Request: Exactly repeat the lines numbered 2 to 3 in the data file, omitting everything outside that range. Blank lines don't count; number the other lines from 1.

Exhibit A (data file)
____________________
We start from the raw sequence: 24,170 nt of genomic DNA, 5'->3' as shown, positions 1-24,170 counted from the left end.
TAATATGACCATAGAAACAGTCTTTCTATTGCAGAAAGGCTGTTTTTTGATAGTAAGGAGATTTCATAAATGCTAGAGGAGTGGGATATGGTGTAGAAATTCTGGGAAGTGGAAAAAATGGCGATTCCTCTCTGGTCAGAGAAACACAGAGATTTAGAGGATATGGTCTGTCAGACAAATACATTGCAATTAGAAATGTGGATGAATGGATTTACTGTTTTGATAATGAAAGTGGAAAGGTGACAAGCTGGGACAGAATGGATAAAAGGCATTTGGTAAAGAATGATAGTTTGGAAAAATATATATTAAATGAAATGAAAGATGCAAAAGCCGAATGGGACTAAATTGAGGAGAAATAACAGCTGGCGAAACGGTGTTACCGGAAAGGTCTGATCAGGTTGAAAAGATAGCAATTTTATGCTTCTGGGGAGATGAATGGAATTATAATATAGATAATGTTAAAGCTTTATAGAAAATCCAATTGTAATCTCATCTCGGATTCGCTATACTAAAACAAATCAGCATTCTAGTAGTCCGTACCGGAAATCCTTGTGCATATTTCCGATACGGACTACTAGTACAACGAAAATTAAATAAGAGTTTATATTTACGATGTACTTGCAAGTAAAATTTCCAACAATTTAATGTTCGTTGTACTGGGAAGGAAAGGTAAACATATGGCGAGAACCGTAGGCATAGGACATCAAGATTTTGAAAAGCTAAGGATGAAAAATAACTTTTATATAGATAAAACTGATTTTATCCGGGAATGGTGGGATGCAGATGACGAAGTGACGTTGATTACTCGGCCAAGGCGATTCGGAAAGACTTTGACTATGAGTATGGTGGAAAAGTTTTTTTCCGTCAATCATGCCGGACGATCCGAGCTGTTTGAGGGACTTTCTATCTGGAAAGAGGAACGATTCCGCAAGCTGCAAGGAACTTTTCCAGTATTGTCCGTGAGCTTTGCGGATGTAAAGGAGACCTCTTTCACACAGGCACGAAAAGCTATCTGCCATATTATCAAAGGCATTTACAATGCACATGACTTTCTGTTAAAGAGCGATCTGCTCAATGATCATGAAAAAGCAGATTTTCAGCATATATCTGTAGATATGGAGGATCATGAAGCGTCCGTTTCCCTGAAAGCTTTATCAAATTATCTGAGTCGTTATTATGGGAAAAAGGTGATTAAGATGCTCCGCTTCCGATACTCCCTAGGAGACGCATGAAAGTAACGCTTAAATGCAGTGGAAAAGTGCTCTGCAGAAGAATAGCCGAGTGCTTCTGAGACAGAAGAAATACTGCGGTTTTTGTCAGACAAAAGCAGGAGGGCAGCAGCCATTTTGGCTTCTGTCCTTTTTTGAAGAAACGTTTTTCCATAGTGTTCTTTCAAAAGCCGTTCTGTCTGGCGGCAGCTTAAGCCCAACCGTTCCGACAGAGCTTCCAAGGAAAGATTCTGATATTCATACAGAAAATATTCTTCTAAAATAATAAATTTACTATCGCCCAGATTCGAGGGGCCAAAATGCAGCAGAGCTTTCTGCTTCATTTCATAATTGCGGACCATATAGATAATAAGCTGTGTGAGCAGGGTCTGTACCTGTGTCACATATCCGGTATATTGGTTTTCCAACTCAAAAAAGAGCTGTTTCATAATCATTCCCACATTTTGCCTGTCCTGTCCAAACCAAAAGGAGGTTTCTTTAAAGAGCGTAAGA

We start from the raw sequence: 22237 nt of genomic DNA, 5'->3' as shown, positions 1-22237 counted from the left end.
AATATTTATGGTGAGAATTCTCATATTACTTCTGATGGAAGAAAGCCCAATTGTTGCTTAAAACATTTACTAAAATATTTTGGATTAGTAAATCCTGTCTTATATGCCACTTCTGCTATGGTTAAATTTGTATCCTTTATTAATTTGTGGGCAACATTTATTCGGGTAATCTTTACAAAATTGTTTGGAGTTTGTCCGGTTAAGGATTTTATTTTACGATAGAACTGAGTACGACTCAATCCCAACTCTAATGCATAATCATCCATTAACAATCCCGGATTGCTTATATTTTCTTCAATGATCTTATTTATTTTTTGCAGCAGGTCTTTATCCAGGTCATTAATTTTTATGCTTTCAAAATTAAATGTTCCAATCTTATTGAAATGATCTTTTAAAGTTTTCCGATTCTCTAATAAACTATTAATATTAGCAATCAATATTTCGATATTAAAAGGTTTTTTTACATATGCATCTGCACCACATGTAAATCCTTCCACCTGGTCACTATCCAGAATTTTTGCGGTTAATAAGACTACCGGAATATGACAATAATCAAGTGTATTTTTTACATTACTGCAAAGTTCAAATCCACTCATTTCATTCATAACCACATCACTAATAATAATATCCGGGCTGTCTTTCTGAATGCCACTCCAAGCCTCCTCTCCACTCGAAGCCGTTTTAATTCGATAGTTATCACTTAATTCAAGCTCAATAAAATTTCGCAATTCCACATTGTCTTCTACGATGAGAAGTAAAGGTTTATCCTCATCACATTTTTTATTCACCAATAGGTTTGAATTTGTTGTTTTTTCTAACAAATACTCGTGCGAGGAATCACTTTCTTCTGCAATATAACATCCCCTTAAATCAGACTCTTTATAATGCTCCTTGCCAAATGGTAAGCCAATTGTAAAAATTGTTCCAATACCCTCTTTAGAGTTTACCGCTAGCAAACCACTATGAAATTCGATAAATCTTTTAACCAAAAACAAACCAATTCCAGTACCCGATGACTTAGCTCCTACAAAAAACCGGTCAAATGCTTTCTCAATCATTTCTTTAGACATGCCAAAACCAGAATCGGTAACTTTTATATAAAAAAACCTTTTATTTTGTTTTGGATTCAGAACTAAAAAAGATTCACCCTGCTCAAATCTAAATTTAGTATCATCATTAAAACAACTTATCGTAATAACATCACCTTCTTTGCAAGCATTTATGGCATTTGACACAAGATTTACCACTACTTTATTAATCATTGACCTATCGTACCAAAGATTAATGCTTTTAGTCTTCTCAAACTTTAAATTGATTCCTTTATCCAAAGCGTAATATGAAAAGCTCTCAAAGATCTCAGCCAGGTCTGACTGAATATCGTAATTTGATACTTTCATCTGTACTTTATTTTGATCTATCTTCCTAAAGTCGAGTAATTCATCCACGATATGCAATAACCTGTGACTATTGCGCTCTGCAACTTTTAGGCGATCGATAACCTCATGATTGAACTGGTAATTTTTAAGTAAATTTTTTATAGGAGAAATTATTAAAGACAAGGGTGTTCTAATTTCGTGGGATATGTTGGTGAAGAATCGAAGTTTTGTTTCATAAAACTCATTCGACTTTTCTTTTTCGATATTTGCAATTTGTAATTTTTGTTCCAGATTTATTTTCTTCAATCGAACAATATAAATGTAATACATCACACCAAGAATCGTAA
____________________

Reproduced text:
TAATATGACCATAGAAACAGTCTTTCTATTGCAGAAAGGCTGTTTTTTGATAGTAAGGAGATTTCATAAATGCTAGAGGAGTGGGATATGGTGTAGAAATTCTGGGAAGTGGAAAAAATGGCGATTCCTCTCTGGTCAGAGAAACACAGAGATTTAGAGGATATGGTCTGTCAGACAAATACATTGCAATTAGAAATGTGGATGAATGGATTTACTGTTTTGATAATGAAAGTGGAAAGGTGACAAGCTGGGACAGAATGGATAAAAGGCATTTGGTAAAGAATGATAGTTTGGAAAAATATATATTAAATGAAATGAAAGATGCAAAAGCCGAATGGGACTAAATTGAGGAGAAATAACAGCTGGCGAAACGGTGTTACCGGAAAGGTCTGATCAGGTTGAAAAGATAGCAATTTTATGCTTCTGGGGAGATGAATGGAATTATAATATAGATAATGTTAAAGCTTTATAGAAAATCCAATTGTAATCTCATCTCGGATTCGCTATACTAAAACAAATCAGCATTCTAGTAGTCCGTACCGGAAATCCTTGTGCATATTTCCGATACGGACTACTAGTACAACGAAAATTAAATAAGAGTTTATATTTACGATGTACTTGCAAGTAAAATTTCCAACAATTTAATGTTCGTTGTACTGGGAAGGAAAGGTAAACATATGGCGAGAACCGTAGGCATAGGACATCAAGATTTTGAAAAGCTAAGGATGAAAAATAACTTTTATATAGATAAAACTGATTTTATCCGGGAATGGTGGGATGCAGATGACGAAGTGACGTTGATTACTCGGCCAAGGCGATTCGGAAAGACTTTGACTATGAGTATGGTGGAAAAGTTTTTTTCCGTCAATCATGCCGGACGATCCGAGCTGTTTGAGGGACTTTCTATCTGGAAAGAGGAACGATTCCGCAAGCTGCAAGGAACTTTTCCAGTATTGTCCGTGAGCTTTGCGGATGTAAAGGAGACCTCTTTCACACAGGCACGAAAAGCTATCTGCCATATTATCAAAGGCATTTACAATGCACATGACTTTCTGTTAAAGAGCGATCTGCTCAATGATCATGAAAAAGCAGATTTTCAGCATATATCTGTAGATATGGAGGATCATGAAGCGTCCGTTTCCCTGAAAGCTTTATCAAATTATCTGAGTCGTTATTATGGGAAAAAGGTGATTAAGATGCTCCGCTTCCGATACTCCCTAGGAGACGCATGAAAGTAACGCTTAAATGCAGTGGAAAAGTGCTCTGCAGAAGAATAGCCGAGTGCTTCTGAGACAGAAGAAATACTGCGGTTTTTGTCAGACAAAAGCAGGAGGGCAGCAGCCATTTTGGCTTCTGTCCTTTTTTGAAGAAACGTTTTTCCATAGTGTTCTTTCAAAAGCCGTTCTGTCTGGCGGCAGCTTAAGCCCAACCGTTCCGACAGAGCTTCCAAGGAAAGATTCTGATATTCATACAGAAAATATTCTTCTAAAATAATAAATTTACTATCGCCCAGATTCGAGGGGCCAAAATGCAGCAGAGCTTTCTGCTTCATTTCATAATTGCGGACCATATAGATAATAAGCTGTGTGAGCAGGGTCTGTACCTGTGTCACATATCCGGTATATTGGTTTTCCAACTCAAAAAAGAGCTGTTTCATAATCATTCCCACATTTTGCCTGTCCTGTCCAAACCAAAAGGAGGTTTCTTTAAAGAGCGTAAGA

We start from the raw sequence: 22237 nt of genomic DNA, 5'->3' as shown, positions 1-22237 counted from the left end.